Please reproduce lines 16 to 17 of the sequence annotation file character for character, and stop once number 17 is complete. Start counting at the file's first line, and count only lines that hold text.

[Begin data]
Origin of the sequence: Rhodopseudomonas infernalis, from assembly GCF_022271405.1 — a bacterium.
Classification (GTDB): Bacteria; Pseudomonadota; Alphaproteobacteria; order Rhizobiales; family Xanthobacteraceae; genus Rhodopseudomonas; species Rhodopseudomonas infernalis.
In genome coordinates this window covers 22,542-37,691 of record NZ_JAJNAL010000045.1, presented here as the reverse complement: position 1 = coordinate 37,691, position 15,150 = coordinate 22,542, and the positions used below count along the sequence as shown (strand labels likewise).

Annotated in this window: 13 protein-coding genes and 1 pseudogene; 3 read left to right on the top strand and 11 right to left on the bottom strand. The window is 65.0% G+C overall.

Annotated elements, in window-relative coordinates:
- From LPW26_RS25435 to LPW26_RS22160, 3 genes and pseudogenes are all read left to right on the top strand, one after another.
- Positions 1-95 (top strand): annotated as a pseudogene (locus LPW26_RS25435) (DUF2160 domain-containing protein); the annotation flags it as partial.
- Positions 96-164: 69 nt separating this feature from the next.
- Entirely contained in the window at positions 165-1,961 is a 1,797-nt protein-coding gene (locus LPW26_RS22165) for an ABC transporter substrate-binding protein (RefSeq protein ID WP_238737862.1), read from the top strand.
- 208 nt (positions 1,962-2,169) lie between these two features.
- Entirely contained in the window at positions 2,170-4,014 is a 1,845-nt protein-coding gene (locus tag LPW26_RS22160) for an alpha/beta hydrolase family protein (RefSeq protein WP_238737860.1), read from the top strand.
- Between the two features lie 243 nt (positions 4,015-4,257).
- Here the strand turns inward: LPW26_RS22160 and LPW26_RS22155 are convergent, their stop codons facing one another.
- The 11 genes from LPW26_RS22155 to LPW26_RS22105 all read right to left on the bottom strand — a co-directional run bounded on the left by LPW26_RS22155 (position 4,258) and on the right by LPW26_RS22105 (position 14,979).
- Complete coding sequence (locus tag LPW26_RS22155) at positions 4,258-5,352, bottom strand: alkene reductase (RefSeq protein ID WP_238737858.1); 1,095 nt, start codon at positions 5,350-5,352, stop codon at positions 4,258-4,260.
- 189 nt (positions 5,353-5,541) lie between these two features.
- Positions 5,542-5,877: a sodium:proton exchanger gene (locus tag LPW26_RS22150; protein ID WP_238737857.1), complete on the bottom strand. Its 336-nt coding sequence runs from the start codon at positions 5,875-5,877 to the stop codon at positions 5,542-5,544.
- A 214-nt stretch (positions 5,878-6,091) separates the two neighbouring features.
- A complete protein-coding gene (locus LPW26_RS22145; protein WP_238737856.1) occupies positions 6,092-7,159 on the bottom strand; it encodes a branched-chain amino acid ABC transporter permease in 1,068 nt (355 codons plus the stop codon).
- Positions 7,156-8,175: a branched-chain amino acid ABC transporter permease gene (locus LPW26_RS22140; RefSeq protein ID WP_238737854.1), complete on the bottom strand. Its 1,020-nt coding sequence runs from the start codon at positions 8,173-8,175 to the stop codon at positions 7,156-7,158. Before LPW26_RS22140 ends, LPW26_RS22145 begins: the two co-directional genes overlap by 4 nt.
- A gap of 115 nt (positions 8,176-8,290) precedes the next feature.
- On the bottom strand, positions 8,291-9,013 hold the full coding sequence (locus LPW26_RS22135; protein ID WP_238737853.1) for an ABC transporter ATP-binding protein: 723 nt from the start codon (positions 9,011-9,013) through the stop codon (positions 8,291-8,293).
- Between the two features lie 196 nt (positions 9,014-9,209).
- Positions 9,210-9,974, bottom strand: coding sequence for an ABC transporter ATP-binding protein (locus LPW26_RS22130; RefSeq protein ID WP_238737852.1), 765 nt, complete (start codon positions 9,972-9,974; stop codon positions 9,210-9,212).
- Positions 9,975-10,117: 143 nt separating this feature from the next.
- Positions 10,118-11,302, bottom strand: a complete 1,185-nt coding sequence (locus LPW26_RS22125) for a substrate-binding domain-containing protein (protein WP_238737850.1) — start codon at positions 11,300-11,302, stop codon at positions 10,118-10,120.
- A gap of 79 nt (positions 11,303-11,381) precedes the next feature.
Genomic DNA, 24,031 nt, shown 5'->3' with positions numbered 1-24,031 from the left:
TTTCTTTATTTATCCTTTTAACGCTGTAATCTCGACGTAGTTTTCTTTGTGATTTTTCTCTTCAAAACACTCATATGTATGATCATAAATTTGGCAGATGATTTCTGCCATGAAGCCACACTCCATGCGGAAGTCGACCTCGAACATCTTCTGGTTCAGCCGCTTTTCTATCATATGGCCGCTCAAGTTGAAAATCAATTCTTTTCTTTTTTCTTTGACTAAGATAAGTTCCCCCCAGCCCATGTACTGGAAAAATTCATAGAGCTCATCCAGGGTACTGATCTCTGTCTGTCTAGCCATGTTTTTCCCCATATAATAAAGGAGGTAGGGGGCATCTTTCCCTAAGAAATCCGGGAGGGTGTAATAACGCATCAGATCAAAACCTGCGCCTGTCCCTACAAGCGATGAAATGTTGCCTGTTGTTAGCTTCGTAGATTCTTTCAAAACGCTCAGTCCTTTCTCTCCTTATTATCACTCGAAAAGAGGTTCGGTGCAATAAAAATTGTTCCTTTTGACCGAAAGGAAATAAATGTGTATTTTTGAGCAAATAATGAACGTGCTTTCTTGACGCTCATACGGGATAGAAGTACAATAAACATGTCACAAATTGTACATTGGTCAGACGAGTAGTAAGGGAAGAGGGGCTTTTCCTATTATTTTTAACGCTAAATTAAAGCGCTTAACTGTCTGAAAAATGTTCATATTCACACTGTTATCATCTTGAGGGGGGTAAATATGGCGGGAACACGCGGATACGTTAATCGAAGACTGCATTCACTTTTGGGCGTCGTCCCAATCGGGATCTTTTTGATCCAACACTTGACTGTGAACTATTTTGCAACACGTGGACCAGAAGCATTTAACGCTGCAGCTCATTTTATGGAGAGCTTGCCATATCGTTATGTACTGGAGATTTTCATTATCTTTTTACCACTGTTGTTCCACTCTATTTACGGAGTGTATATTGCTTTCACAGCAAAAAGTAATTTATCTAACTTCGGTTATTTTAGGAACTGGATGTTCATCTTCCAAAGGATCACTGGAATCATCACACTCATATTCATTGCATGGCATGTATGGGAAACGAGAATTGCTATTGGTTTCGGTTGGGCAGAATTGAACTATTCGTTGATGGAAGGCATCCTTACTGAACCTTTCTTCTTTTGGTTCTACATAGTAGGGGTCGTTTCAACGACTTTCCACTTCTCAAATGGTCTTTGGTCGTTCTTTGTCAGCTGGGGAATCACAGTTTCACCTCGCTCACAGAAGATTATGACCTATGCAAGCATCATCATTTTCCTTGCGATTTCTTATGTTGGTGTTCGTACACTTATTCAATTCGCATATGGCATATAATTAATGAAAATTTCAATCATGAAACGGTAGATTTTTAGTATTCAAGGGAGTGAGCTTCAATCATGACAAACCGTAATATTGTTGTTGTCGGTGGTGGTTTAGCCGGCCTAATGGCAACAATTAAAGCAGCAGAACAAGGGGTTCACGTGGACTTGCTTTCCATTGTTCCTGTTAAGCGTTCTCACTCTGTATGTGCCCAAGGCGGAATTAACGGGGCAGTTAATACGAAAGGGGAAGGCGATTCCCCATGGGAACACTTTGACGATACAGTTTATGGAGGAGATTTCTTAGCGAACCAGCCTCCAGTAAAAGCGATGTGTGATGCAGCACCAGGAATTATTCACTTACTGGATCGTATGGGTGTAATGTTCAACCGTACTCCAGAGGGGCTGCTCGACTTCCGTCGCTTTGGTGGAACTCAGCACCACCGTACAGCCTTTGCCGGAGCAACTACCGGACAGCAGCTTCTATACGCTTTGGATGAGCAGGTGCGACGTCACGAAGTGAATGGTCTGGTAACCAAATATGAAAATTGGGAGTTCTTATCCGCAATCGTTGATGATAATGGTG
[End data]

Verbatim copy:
- 189 nt (positions 5,353-5,541) lie between these two features.
- Positions 5,542-5,877: a sodium:proton exchanger gene (locus tag LPW26_RS22150; protein ID WP_238737857.1), complete on the bottom strand. Its 336-nt coding sequence runs from the start codon at positions 5,875-5,877 to the stop codon at positions 5,542-5,544.